Money & Company

Tracking the market and economic trends
that shape your finances.

« Previous Post | Money & Company Home | Next Post »

$500 million spent on lobbying the Legislature last year

February 21, 2011 |  2:36 pm

Special interest groups with business before the state government spent $538 million on professional lobbyists to influence the passage or defeat of bills during the 2009-10 legislative session.

Though slightly less than the $550 million spent on lobbying in 2007-08, the total was 39% higher than the amount reported for the first two years of the decade.

“Democracy is getting increasingly expensive in California,” said Dan Schnur, director of the Unruh Institute of Politics at the University of California. He likened spending on lobbying to the Cold War arms race between the United States and the former Soviet Union.

“These costs only are going to continue to spiral higher and higher," said Schnur." You pay a lobbyist a million dollars but you can go home with a $1-billion tax break.”

The lobbyists -- either salaried staffers of the interest groups or independent contractors that work for numerous clients -- also try to affect the writing of regulations by dozens of government agencies, ranging from the California Environmental Protection Agency to the state Department of Insurance.

State and local governments spent the most on lobbying of any special interest group. Other governmental entities that spent millions to lobby government included kindergarten-through-twelfth-grade schools and public universities. Education ranked fifth on the secretary of state’s list.

Rounding out the top five lobbying spenders was the healthcare industry, including hospitals, doctors and pharmaceutical companies, and the manufacturing-industrial category, which includes powerful trade groups and giant industrial corporations such as General Electric Co. and Apple Inc.

Here are the top 19 lobbying categories and their spending in 2009-10 as compiled by the secretary of state. 


1-Government: $89.3 million

2-Miscellaneous**: $79.4 million

3-Health: $61.5 million

4-Manufacturing-Industrial: $50.0 million

5-Education: $37.6 million

6-Finance-Insurance: $33.3 million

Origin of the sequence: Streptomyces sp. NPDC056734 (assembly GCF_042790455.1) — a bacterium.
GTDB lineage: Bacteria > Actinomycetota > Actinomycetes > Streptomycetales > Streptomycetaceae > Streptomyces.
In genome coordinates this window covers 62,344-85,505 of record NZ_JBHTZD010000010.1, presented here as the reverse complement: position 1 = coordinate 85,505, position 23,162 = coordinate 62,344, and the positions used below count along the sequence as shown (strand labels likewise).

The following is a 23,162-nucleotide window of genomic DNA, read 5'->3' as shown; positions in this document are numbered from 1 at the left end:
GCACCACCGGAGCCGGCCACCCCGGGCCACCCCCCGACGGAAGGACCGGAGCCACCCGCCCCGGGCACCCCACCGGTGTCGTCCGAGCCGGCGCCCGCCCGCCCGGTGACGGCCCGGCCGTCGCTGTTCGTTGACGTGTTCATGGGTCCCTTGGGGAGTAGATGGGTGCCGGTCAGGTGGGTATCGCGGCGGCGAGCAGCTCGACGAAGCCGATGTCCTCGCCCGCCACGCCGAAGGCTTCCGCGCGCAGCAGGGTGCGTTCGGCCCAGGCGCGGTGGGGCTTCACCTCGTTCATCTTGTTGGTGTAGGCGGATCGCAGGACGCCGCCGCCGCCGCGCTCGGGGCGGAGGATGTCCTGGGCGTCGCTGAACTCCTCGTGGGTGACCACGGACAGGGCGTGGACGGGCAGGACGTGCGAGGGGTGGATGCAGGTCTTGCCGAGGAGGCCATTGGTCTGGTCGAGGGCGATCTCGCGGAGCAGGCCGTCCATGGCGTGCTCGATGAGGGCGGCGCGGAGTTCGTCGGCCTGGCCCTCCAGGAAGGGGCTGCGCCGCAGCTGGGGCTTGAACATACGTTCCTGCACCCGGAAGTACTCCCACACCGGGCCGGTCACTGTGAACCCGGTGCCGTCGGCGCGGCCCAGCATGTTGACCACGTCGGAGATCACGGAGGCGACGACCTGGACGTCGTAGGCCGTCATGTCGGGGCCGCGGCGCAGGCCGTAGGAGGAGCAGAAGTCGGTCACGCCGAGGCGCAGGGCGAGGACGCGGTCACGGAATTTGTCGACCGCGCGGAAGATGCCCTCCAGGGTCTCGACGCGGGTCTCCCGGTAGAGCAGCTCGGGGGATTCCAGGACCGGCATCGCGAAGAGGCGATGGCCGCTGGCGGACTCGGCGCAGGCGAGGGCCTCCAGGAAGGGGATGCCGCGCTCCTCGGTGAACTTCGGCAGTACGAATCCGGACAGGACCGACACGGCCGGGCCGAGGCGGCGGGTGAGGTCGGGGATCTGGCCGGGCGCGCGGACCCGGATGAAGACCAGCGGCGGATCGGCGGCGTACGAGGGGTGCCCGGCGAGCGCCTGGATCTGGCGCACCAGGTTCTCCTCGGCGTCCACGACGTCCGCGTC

7-Labor Unions: $32.8 million

8-Utilities: $32.0 million

9-Professional-Trade: $31.4 million

10-Oil and Gas: $22.3 million

11-Transportation: $13.6 million

12-Real Estate: $11.6 million

13-Entertainment/Recreation: $10.8 million

14-Agriculture: $8.7 million

15-Merchandise-Retail: $8.5 million

16-Legal: $6.5 million

17-Public Employees: $5.9 million

18-Lodging-Restaurants: $2.1 million

19-Political Organizations: $0.4 million


Total: $537.7 million

** Miscellaneous includes hundreds of advocacy groups, professional and trade associations, environmental organizations, Indian tribes, religious groups and uncatalogued businesses.

Source: California secretary of state


Lobbying isn’t the only way that special interest groups try to get their way in Sacramento. They also make political campaign contributions to candidates for the Legislature and statewide offices, such as governor and attorney general. The interests also give to political action committees, industry coalitions, political parties and campaigns for and against initiatives that go before voters on the ballot.

Here’s a ranking of the top 10 campaign contributors for the just-completed legislative session.

Top Interest Groups

Last two years of available data, Oct. 17, 2008 - Oct. 16, 2010.

Construction unions


Attorneys & law firms


State & local government employee unions


Native American tribes & governing units


Police & fire fighters unions and associations




Property & casualty insurance


Pharmaceutical manufacturing




Electrical workers/IBEW



--Marc Lifsher